Don Don Donki, a large Japanese retail chain, is set to expand to 24 outlets alone in Hong Kong by mid-2024 despite the plummeting economy amid COVID-19. First opened in 2019 in the bustling Tsim Tsa Tsui district, it has now spread to Tsuen Wan, Causeway Bay, Central, Tseung Kwan O and Siu Sai Wan.
What is it that makes Don Don Donki or other retail chains so popular and profitable? Marketing psychology can answer this for us. Hidden forces shape our buying decisions – right from the layout of the store, to the language used to market a product, to accurately tailored advertisements that pop up on our smartphones. The discounted price of an item is just the tip of the iceberg in sales.
Below are 5 techniques Don Don Donki and other marketers use to drive our purchases:
1. Gruen effect
You are hosting a dinner party and have to pick sushi rolls from Don Don Donki. It is 6 PM already and you are on the clock. You enter the store—long before you know it—you are trapped in the store’s maze-like layout, forced to pass by sections far from the ones you want to go to, coupled with their blaring signature soundtrack and colourful products wherever your eyes land. You find yourself in a zone of sensory overload, or a slight hypnotic trance, as some may call it. This is what the marketers want; this is the Gruen effect.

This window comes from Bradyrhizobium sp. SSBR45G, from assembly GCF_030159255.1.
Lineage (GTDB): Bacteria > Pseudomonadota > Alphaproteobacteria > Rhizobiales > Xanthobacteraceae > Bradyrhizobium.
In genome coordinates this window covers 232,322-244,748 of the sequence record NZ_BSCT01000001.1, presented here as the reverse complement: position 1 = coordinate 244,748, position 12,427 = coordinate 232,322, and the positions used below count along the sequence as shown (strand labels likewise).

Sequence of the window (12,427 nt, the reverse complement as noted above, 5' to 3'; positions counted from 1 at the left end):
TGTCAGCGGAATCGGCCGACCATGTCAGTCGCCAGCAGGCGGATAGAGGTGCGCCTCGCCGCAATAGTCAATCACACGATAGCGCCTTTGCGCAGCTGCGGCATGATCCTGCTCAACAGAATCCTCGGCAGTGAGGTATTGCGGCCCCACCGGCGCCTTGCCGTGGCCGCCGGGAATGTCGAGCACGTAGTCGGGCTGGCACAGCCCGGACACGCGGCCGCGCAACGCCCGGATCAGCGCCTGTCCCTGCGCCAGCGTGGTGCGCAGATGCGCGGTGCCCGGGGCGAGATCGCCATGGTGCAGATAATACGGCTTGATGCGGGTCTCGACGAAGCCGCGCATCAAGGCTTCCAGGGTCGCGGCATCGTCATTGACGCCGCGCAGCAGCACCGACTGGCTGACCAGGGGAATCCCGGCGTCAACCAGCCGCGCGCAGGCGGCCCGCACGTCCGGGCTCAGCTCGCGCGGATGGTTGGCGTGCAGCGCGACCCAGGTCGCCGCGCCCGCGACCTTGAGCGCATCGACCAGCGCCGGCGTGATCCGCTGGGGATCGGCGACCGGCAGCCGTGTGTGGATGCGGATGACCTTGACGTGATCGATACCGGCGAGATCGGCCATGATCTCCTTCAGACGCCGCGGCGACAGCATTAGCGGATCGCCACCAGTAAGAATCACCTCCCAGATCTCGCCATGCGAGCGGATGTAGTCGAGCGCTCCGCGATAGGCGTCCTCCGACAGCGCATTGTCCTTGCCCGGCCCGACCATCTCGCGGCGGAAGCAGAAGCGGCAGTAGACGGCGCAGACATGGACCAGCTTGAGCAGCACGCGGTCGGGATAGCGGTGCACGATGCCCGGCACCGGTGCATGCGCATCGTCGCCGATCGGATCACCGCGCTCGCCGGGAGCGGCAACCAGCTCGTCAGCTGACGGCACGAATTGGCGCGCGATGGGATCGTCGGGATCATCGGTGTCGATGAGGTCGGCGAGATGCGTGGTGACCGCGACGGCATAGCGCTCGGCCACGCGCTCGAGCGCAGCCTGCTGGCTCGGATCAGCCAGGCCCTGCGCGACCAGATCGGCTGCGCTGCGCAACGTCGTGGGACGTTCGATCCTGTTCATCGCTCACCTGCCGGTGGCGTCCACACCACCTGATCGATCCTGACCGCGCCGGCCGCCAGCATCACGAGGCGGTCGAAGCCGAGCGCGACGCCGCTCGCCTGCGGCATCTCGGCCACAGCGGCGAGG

The confusing layout is the store’s deliberate effort to make you go through all of its popular sections by engaging you in a personal, like none other experience with the huge sign-boards. The zig-zag aisles compel you to look at different products and make impulses buys. You suddenly find yourself exploring the attractive deals at the flashy jelly counter with no remembrance about what you came to buy.
Don Don Donki is not the only successful venture to effectively lure us in with these tactics. IKEA has mastered this trick too by the clever arrangement of products along the puzzling—to say the least—path. Now you know why you go in intending to buy one set of hangers but come home with those cute pen holders and snacks.